The spokesman said that the Bedford plant was running three shifts a day — with about 20 people per shift, down from about 250 hourly workers normally — and that the workers had volunteered for the assignment, at their usual wage.

The company said Wednesday that it planned to “restart the majority of manufacturing operations” in North America on May 18.

The G.M. spokesman said that aside from the Bedford plant, the company had continued work at a Texas plant to finish building a sport utility vehicle before the plant changed over to a new model, and in Lockport, N.Y., to make replacement parts for existing vehicles.

Brian Rothenberg, a United Automobile Workers spokesman, said the union had cooperated with such efforts if the return to work was voluntary and adequate safety measures were in place.

After a day of swinging between gains and losses, stocks on Wall Street ended with a small decline Wednesday.

Markets had been buoyed this week by signs that the countries hardest hit by the virus were slowly emerging from economically devastating lockdowns, though gains on Monday and Tuesday were small — as was Wednesday’s decline. The S&P 500 fell less than 1 percent.

The rest of the week will bring more concrete evidence of the severity of the damage caused by the shutdown, with a monthly report on unemployment Friday to provide a comprehensive look at the number of Americans out of work.

Already, reports on jobless claims have shown that more than 30 million workers in the United States sought unemployment benefits over the six weeks through April. Another weekly update is due on Thursday.

On Wednesday, the ADP National Employment Report showed the private sector work force had plunged by 20 million jobs in April. Separately, new data from the European Commission predicted a deep recession on the continent this year.

Oil prices, which had rebounded over the past two days, fell on Wednesday. The price of benchmark crude in the United States retreated to a little over $23 a barrel. Brent crude, the international benchmark, fell below $30 a barrel.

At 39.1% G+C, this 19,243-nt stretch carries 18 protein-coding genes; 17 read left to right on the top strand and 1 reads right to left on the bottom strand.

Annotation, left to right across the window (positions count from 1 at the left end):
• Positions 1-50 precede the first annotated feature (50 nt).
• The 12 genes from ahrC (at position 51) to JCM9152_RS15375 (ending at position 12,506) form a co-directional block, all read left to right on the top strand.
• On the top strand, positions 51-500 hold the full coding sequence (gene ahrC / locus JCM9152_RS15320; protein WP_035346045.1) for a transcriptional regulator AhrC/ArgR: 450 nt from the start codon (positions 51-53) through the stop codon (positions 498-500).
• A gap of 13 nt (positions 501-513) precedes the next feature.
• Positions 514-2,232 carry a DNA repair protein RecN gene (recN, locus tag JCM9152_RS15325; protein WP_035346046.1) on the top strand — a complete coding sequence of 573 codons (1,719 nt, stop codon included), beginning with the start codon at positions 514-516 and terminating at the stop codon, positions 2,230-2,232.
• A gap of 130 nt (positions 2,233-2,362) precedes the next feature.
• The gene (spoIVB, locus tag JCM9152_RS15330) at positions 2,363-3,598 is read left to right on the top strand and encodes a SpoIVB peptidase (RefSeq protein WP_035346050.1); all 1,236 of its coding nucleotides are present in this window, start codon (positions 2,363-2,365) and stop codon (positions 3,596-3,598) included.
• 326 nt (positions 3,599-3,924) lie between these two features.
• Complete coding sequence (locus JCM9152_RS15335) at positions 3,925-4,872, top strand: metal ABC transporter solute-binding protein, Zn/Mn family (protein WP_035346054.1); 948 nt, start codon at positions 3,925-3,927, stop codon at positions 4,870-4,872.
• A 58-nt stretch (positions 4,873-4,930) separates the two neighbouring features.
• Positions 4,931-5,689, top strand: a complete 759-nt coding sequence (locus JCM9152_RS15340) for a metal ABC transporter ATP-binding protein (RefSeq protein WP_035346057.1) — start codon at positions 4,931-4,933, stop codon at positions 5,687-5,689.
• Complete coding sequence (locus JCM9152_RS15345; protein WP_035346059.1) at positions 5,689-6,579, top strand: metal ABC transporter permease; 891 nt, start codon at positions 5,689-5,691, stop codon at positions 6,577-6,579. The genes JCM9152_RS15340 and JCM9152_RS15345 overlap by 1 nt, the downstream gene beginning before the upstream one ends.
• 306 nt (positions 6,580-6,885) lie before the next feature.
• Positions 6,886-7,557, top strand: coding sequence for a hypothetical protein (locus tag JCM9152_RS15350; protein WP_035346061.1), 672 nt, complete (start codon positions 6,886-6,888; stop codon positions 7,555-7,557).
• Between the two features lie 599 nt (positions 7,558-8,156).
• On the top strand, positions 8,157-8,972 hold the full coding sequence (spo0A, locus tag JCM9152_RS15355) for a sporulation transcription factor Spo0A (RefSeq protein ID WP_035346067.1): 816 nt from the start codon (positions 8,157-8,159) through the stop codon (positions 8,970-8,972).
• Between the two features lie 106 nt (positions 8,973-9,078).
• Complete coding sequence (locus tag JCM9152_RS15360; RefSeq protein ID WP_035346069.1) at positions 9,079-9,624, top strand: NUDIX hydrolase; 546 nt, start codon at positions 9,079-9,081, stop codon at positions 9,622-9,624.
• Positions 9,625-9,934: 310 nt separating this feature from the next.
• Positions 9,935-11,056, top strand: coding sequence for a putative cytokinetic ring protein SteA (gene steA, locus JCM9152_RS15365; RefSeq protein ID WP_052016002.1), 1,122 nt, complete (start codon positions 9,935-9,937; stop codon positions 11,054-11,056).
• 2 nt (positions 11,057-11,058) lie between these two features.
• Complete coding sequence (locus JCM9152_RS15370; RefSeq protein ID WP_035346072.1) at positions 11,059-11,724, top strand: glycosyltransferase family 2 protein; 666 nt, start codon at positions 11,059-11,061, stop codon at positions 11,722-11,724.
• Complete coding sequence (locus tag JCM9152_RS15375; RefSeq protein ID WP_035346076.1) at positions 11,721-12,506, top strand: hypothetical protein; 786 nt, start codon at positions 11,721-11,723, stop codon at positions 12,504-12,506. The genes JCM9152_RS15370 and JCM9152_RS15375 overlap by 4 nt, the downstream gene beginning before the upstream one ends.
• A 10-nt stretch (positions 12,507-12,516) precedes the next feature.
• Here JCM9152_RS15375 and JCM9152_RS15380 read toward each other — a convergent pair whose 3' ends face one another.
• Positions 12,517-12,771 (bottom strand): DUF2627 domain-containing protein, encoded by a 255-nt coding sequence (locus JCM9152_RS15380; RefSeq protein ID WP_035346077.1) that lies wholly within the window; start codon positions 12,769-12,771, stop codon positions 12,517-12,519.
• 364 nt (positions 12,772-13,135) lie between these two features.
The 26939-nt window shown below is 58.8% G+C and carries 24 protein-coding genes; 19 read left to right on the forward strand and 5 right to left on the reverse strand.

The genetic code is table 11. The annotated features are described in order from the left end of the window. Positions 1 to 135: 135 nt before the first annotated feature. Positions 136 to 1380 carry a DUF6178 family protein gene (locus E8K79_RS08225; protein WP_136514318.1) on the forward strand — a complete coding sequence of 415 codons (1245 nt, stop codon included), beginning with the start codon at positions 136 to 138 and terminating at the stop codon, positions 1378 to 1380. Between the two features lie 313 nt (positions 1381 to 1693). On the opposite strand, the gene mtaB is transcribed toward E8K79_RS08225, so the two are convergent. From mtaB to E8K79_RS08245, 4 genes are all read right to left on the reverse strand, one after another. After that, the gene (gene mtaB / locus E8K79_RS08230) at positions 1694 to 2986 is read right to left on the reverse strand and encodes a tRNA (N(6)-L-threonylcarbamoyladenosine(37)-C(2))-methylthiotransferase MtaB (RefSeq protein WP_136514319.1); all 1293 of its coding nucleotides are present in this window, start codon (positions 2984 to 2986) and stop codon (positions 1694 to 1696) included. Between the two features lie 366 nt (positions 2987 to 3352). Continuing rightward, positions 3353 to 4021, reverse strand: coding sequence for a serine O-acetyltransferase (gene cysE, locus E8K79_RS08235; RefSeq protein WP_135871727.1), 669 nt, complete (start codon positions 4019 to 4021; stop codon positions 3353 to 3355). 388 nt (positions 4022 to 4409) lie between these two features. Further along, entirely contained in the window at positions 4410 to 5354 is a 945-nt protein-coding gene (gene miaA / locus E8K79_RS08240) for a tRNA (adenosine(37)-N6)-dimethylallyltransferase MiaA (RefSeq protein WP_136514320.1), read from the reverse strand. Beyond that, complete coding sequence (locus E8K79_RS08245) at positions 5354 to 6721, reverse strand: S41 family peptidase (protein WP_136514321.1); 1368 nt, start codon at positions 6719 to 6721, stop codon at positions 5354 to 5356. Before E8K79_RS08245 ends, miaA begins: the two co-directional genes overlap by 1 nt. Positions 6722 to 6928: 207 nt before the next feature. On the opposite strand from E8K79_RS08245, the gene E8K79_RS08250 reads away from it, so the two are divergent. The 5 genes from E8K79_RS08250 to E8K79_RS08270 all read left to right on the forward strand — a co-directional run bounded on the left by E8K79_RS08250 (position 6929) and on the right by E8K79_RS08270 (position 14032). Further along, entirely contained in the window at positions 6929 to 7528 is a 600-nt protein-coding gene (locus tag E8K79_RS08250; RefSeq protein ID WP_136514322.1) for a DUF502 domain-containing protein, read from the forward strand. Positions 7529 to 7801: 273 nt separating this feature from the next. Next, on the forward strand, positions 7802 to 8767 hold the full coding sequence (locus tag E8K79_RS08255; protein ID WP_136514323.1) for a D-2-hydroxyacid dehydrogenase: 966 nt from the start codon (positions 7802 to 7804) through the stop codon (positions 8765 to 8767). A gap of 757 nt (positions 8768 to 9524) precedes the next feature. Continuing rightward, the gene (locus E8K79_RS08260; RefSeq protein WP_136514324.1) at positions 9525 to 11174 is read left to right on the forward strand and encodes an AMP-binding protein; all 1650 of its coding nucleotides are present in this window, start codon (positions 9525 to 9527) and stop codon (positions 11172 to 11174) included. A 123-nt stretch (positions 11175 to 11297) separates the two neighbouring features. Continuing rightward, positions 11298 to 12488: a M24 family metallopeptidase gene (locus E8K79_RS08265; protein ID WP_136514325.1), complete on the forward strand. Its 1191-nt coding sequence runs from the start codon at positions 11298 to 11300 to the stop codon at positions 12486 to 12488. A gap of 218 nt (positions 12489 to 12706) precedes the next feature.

Catch up: Here’s what else is happening.

  • Lyft on Wednesday gave investors their first detailed look at how the coronavirus had affected its ride-hailing service. Revenue fell 6 percent from the previous quarter, to $955.7 million. Lyft lost $398 million, up 10 percent from its loss in the previous quarter.

  • BuzzFeed’s chief executive and founder, Jonah Peretti, told staff Wednesday that 68 noneditorial employees, from the business, studio and administration teams, would be furloughed for three months, with a goal of keeping losses this year to under $20 million, according to an email obtained by The New York Times. Mr. Peretti also said cuts to the news division would be necessary and that he would begin discussions with the union about them. BuzzFeed has already instituted staff-wide graduated pay cuts for those making more than $40,000 a year.

  • Uber said it would lay off about 3,700 full time workers on its customer support and recruiting teams as the ride-hailing business slumps. Uber had about 27,000 employees at the end of 2019, and the company was reported last week to be looking at cuts of about 20 percent of its work force. Uber also said its chief executive, Dara Khosrowshahi, would waive his base salary for the rest of the year.

  • United Airlines announced a $2.25 billion bond offering on Wednesday that would be used to pay down a $2 billion loan it took out in early March. The airline also said it would no longer force thousands of full-time workers to part-time status, a move that prompted a union lawsuit, if enough employees volunteer for a reduction in hours.

  • The New York Times Company reported on Wednesday that it had netted 587,000 new digital subscriptions in the first quarter and surpassed six million total subscriptions by the end of April. But its chief executive, Mark Thompson, warned that advertising revenue had plummeted and could continue to fall by as much as 55 percent in the second quarter.

  • BMW said Wednesday that deliveries of new vehicles plunged 20 percent in the first three months of the year and warned that it was bracing for a long period of depressed sales. The German carmaker said it “expects the consequences of the corona pandemic to constrain the operations of the entire automotive industry for quite some time to come.” Car sales, BMW said in a statement, “are not going to return to normal in the space of just a few weeks.”

Reporting and research was contributed by Ana Swanson, Noam Scheiber, Kate Conger, Ben Casselman, Sapna Maheshwari, Matina Stevis-Gridneff, Adam Satariano, Marc Tracy, Neal E. Boudette, Jack Ewing, Carlos Tejada, Kevin Williams, Niraj Chokshi, Mohammed Hadi, Lin Qiqing, Katie Robertson and Kevin Granville.